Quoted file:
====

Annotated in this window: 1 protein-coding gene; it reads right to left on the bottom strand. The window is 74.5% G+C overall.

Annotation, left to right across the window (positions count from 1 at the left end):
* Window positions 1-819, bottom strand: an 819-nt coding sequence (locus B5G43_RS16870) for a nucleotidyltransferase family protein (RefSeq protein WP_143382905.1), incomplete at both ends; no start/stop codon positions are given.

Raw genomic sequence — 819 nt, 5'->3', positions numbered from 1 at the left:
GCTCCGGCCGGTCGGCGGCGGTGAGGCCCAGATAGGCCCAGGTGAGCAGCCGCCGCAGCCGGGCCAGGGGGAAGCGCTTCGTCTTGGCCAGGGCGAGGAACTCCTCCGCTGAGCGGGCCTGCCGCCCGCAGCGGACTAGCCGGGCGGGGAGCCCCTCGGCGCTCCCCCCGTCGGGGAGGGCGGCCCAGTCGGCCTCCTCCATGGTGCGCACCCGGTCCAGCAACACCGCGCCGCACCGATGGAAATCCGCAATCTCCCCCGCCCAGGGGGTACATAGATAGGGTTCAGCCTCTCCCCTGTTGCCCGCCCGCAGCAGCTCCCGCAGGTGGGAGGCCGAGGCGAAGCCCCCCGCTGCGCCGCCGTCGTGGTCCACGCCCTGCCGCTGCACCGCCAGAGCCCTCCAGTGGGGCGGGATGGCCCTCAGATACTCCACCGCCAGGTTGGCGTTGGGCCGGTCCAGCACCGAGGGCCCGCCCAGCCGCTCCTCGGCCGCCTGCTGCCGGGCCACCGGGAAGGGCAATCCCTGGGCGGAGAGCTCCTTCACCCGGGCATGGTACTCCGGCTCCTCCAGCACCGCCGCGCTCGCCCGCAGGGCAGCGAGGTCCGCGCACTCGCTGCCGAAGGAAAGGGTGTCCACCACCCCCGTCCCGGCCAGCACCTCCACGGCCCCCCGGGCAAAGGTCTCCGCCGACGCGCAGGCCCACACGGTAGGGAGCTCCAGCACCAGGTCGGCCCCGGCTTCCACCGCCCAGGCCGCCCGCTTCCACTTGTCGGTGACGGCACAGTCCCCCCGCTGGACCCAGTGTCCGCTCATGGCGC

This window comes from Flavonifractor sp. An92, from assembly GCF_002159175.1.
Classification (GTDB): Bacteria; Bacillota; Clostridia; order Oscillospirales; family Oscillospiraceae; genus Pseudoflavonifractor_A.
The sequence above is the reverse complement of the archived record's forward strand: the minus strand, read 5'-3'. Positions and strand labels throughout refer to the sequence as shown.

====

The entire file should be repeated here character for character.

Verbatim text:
Annotated in this window: 1 protein-coding gene; it reads right to left on the bottom strand. The window is 74.5% G+C overall.

Annotation, left to right across the window (positions count from 1 at the left end):
* Window positions 1-819, bottom strand: an 819-nt coding sequence (locus B5G43_RS16870) for a nucleotidyltransferase family protein (RefSeq protein WP_143382905.1), incomplete at both ends; no start/stop codon positions are given.

Raw genomic sequence — 819 nt, 5'->3', positions numbered from 1 at the left:
GCTCCGGCCGGTCGGCGGCGGTGAGGCCCAGATAGGCCCAGGTGAGCAGCCGCCGCAGCCGGGCCAGGGGGAAGCGCTTCGTCTTGGCCAGGGCGAGGAACTCCTCCGCTGAGCGGGCCTGCCGCCCGCAGCGGACTAGCCGGGCGGGGAGCCCCTCGGCGCTCCCCCCGTCGGGGAGGGCGGCCCAGTCGGCCTCCTCCATGGTGCGCACCCGGTCCAGCAACACCGCGCCGCACCGATGGAAATCCGCAATCTCCCCCGCCCAGGGGGTACATAGATAGGGTTCAGCCTCTCCCCTGTTGCCCGCCCGCAGCAGCTCCCGCAGGTGGGAGGCCGAGGCGAAGCCCCCCGCTGCGCCGCCGTCGTGGTCCACGCCCTGCCGCTGCACCGCCAGAGCCCTCCAGTGGGGCGGGATGGCCCTCAGATACTCCACCGCCAGGTTGGCGTTGGGCCGGTCCAGCACCGAGGGCCCGCCCAGCCGCTCCTCGGCCGCCTGCTGCCGGGCCACCGGGAAGGGCAATCCCTGGGCGGAGAGCTCCTTCACCCGGGCATGGTACTCCGGCTCCTCCAGCACCGCCGCGCTCGCCCGCAGGGCAGCGAGGTCCGCGCACTCGCTGCCGAAGGAAAGGGTGTCCACCACCCCCGTCCCGGCCAGCACCTCCACGGCCCCCCGGGCAAAGGTCTCCGCCGACGCGCAGGCCCACACGGTAGGGAGCTCCAGCACCAGGTCGGCCCCGGCTTCCACCGCCCAGGCCGCCCGCTTCCACTTGTCGGTGACGGCACAGTCCCCCCGCTGGACCCAGTGTCCGCTCATGGCGC

This window comes from Flavonifractor sp. An92, from assembly GCF_002159175.1.
Classification (GTDB): Bacteria; Bacillota; Clostridia; order Oscillospirales; family Oscillospiraceae; genus Pseudoflavonifractor_A.
The sequence above is the reverse complement of the archived record's forward strand: the minus strand, read 5'-3'. Positions and strand labels throughout refer to the sequence as shown.